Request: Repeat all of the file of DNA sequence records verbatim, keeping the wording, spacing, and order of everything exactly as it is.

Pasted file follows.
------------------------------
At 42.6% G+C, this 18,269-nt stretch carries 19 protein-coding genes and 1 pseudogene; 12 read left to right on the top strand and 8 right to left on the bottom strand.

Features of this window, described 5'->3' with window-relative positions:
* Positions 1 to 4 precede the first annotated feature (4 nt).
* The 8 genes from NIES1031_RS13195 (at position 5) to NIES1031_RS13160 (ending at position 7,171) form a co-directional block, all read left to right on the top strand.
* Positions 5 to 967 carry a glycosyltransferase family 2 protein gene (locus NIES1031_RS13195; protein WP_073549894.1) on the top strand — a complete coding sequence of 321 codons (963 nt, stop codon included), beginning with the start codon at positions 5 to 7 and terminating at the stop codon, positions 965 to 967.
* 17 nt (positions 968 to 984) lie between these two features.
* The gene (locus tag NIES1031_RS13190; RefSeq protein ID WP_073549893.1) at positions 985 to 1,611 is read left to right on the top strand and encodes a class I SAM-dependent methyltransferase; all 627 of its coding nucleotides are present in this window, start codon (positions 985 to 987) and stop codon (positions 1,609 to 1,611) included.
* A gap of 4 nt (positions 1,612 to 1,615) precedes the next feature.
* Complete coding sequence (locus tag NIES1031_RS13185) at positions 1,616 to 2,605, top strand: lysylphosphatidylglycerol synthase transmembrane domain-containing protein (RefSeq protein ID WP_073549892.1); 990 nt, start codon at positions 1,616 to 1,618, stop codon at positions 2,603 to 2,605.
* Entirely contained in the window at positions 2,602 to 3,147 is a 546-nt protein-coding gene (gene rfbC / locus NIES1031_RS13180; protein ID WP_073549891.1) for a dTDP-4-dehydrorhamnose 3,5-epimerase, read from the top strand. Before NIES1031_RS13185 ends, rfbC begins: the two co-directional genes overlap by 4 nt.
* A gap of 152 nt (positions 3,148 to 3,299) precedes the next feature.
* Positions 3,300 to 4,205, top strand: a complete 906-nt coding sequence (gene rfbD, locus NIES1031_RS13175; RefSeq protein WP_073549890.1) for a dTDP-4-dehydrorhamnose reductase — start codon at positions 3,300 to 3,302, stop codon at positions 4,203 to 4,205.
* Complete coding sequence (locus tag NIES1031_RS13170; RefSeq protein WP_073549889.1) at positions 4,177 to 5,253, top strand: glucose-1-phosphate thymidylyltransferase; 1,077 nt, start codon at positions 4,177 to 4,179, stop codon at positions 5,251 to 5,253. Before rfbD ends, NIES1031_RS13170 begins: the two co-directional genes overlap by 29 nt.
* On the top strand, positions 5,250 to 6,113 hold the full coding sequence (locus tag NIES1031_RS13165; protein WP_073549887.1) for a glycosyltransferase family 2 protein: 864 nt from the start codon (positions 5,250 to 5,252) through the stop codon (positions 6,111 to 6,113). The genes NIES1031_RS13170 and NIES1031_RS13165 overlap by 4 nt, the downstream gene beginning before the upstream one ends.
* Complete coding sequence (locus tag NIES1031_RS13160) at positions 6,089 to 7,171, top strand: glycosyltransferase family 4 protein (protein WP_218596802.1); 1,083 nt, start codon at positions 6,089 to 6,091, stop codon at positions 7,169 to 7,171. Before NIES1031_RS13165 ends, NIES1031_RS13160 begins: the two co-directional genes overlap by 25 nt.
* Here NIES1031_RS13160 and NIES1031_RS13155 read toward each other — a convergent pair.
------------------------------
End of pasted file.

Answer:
At 42.6% G+C, this 18,269-nt stretch carries 19 protein-coding genes and 1 pseudogene; 12 read left to right on the top strand and 8 right to left on the bottom strand.

Features of this window, described 5'->3' with window-relative positions:
* Positions 1 to 4 precede the first annotated feature (4 nt).
* The 8 genes from NIES1031_RS13195 (at position 5) to NIES1031_RS13160 (ending at position 7,171) form a co-directional block, all read left to right on the top strand.
* Positions 5 to 967 carry a glycosyltransferase family 2 protein gene (locus NIES1031_RS13195; protein WP_073549894.1) on the top strand — a complete coding sequence of 321 codons (963 nt, stop codon included), beginning with the start codon at positions 5 to 7 and terminating at the stop codon, positions 965 to 967.
* 17 nt (positions 968 to 984) lie between these two features.
* The gene (locus tag NIES1031_RS13190; RefSeq protein ID WP_073549893.1) at positions 985 to 1,611 is read left to right on the top strand and encodes a class I SAM-dependent methyltransferase; all 627 of its coding nucleotides are present in this window, start codon (positions 985 to 987) and stop codon (positions 1,609 to 1,611) included.
* A gap of 4 nt (positions 1,612 to 1,615) precedes the next feature.
* Complete coding sequence (locus tag NIES1031_RS13185) at positions 1,616 to 2,605, top strand: lysylphosphatidylglycerol synthase transmembrane domain-containing protein (RefSeq protein ID WP_073549892.1); 990 nt, start codon at positions 1,616 to 1,618, stop codon at positions 2,603 to 2,605.
* Entirely contained in the window at positions 2,602 to 3,147 is a 546-nt protein-coding gene (gene rfbC / locus NIES1031_RS13180; protein ID WP_073549891.1) for a dTDP-4-dehydrorhamnose 3,5-epimerase, read from the top strand. Before NIES1031_RS13185 ends, rfbC begins: the two co-directional genes overlap by 4 nt.
* A gap of 152 nt (positions 3,148 to 3,299) precedes the next feature.
* Positions 3,300 to 4,205, top strand: a complete 906-nt coding sequence (gene rfbD, locus NIES1031_RS13175; RefSeq protein WP_073549890.1) for a dTDP-4-dehydrorhamnose reductase — start codon at positions 3,300 to 3,302, stop codon at positions 4,203 to 4,205.
* Complete coding sequence (locus tag NIES1031_RS13170; RefSeq protein WP_073549889.1) at positions 4,177 to 5,253, top strand: glucose-1-phosphate thymidylyltransferase; 1,077 nt, start codon at positions 4,177 to 4,179, stop codon at positions 5,251 to 5,253. Before rfbD ends, NIES1031_RS13170 begins: the two co-directional genes overlap by 29 nt.
* On the top strand, positions 5,250 to 6,113 hold the full coding sequence (locus tag NIES1031_RS13165; protein WP_073549887.1) for a glycosyltransferase family 2 protein: 864 nt from the start codon (positions 5,250 to 5,252) through the stop codon (positions 6,111 to 6,113). The genes NIES1031_RS13170 and NIES1031_RS13165 overlap by 4 nt, the downstream gene beginning before the upstream one ends.
* Complete coding sequence (locus tag NIES1031_RS13160) at positions 6,089 to 7,171, top strand: glycosyltransferase family 4 protein (protein WP_218596802.1); 1,083 nt, start codon at positions 6,089 to 6,091, stop codon at positions 7,169 to 7,171. Before NIES1031_RS13165 ends, NIES1031_RS13160 begins: the two co-directional genes overlap by 25 nt.
* Here NIES1031_RS13160 and NIES1031_RS13155 read toward each other — a convergent pair.